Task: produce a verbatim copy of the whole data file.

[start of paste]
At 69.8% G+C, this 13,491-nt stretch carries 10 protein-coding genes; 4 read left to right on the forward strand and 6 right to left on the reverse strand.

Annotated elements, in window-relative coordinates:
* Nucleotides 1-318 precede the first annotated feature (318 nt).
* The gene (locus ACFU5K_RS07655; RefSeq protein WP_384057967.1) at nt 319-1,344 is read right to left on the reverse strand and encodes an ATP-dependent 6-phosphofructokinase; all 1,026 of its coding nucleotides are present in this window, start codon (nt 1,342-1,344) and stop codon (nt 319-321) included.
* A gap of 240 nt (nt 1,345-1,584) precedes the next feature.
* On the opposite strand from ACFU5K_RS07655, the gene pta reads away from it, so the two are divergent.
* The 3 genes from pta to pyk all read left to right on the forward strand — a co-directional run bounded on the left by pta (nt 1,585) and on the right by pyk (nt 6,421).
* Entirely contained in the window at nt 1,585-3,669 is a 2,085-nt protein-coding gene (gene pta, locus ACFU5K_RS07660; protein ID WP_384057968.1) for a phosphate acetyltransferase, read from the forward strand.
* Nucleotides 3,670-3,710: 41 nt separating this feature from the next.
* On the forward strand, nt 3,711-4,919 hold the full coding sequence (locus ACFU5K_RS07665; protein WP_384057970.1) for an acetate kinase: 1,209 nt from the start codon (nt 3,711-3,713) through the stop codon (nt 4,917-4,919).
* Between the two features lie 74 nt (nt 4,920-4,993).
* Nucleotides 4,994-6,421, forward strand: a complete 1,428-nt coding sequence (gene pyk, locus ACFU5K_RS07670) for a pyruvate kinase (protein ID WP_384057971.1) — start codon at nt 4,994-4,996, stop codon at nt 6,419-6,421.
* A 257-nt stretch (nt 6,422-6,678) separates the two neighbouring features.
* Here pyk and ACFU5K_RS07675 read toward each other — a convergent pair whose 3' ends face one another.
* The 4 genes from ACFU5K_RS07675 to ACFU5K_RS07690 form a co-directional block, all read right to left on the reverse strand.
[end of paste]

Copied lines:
At 69.8% G+C, this 13,491-nt stretch carries 10 protein-coding genes; 4 read left to right on the forward strand and 6 right to left on the reverse strand.

Annotated elements, in window-relative coordinates:
* Nucleotides 1-318 precede the first annotated feature (318 nt).
* The gene (locus ACFU5K_RS07655; RefSeq protein WP_384057967.1) at nt 319-1,344 is read right to left on the reverse strand and encodes an ATP-dependent 6-phosphofructokinase; all 1,026 of its coding nucleotides are present in this window, start codon (nt 1,342-1,344) and stop codon (nt 319-321) included.
* A gap of 240 nt (nt 1,345-1,584) precedes the next feature.
* On the opposite strand from ACFU5K_RS07655, the gene pta reads away from it, so the two are divergent.
* The 3 genes from pta to pyk all read left to right on the forward strand — a co-directional run bounded on the left by pta (nt 1,585) and on the right by pyk (nt 6,421).
* Entirely contained in the window at nt 1,585-3,669 is a 2,085-nt protein-coding gene (gene pta, locus ACFU5K_RS07660; protein ID WP_384057968.1) for a phosphate acetyltransferase, read from the forward strand.
* Nucleotides 3,670-3,710: 41 nt separating this feature from the next.
* On the forward strand, nt 3,711-4,919 hold the full coding sequence (locus ACFU5K_RS07665; protein WP_384057970.1) for an acetate kinase: 1,209 nt from the start codon (nt 3,711-3,713) through the stop codon (nt 4,917-4,919).
* Between the two features lie 74 nt (nt 4,920-4,993).
* Nucleotides 4,994-6,421, forward strand: a complete 1,428-nt coding sequence (gene pyk, locus ACFU5K_RS07670) for a pyruvate kinase (protein ID WP_384057971.1) — start codon at nt 4,994-4,996, stop codon at nt 6,419-6,421.
* A 257-nt stretch (nt 6,422-6,678) separates the two neighbouring features.
* Here pyk and ACFU5K_RS07675 read toward each other — a convergent pair whose 3' ends face one another.
* The 4 genes from ACFU5K_RS07675 to ACFU5K_RS07690 form a co-directional block, all read right to left on the reverse strand.